This category contains my articles that, in one way or another, include the usage of PowerShell. That’s a lot of posts – such a large share of what I write about contains different configuration steps, and those are most often easiest to do with PowerShell.
While most of the time there’s a configuration option available using the GUI as well, creating a reusable and debuggable script is generally speaking the preferred option for me.
But what is PowerShell, exactly? If you’re reading this blog, you probably already know I’m not the biggest fan of reinventing the wheel – so I’m not going to reinvent the definition, either. The following is adapted from Microsoft’s documentation for PowerShell:
Windows PowerShell (PowerShell, or PoSh for short) is a Windows command-line shell that includes an interactive prompt and a scripting environment that can be used independently or in combination.
Unlike most shells, which accept and return text, Windows PowerShell is built on top of the .NET Framework common language runtime (CLR) and the .NET Framework, and accepts and returns .NET Framework objects. This makes it a powerful tool for most configuration and automation tasks.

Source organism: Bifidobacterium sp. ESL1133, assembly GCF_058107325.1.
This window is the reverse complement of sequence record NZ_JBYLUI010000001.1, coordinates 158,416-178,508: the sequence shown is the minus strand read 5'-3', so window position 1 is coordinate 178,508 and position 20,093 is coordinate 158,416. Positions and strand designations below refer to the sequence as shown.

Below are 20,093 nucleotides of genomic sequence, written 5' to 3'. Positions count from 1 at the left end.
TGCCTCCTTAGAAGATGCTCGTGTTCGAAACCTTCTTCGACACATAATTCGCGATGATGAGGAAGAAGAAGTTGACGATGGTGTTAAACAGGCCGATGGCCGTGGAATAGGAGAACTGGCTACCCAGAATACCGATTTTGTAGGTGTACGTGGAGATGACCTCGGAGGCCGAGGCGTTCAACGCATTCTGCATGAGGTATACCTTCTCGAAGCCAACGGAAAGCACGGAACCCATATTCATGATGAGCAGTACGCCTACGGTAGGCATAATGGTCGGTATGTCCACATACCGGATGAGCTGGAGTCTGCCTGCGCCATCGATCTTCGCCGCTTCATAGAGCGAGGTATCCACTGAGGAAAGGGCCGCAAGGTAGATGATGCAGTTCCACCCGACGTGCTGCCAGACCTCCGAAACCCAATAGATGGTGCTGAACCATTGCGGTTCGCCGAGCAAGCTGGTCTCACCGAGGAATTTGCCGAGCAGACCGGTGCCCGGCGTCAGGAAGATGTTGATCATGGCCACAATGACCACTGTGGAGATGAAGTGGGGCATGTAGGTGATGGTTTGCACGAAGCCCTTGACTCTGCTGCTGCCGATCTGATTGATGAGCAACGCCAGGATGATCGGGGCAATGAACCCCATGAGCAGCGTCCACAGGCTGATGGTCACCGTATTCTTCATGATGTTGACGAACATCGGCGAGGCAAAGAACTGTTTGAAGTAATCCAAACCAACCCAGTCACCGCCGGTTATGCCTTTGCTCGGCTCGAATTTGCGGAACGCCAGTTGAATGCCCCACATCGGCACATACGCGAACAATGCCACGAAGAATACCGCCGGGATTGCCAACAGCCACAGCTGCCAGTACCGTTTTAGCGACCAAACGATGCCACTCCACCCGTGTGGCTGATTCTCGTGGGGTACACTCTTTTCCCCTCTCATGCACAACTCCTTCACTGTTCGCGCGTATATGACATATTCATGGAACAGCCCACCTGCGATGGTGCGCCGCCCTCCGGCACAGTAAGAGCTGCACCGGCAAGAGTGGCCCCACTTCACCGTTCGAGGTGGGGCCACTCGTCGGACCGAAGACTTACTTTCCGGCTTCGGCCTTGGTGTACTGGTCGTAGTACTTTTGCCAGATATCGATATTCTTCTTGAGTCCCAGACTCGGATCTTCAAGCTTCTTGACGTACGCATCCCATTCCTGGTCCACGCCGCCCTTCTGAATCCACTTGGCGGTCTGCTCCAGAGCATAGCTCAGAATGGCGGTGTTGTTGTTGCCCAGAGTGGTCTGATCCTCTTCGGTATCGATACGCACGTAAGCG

Windows PowerShell introduces the concept of a cmdlet (pronounced “command-let”), a simple, single-function command-line tool built into the shell. You can use each cmdlet separately, but their power is realized when you use these simple tools in combination to perform complex tasks. Straight out of the box there’s over a hundred basic core cmdlets, and you can write your own cmdlets and share them with other users.
The Power of PowerShell certainly does NOT come from the environment itself or the built-in commandlets – not at all. It comes from the hugely useful modules written and published by vendors and community. The ones I mostly use are probably the modules for Azure, SharePoint, Exchange and PnP commandlets.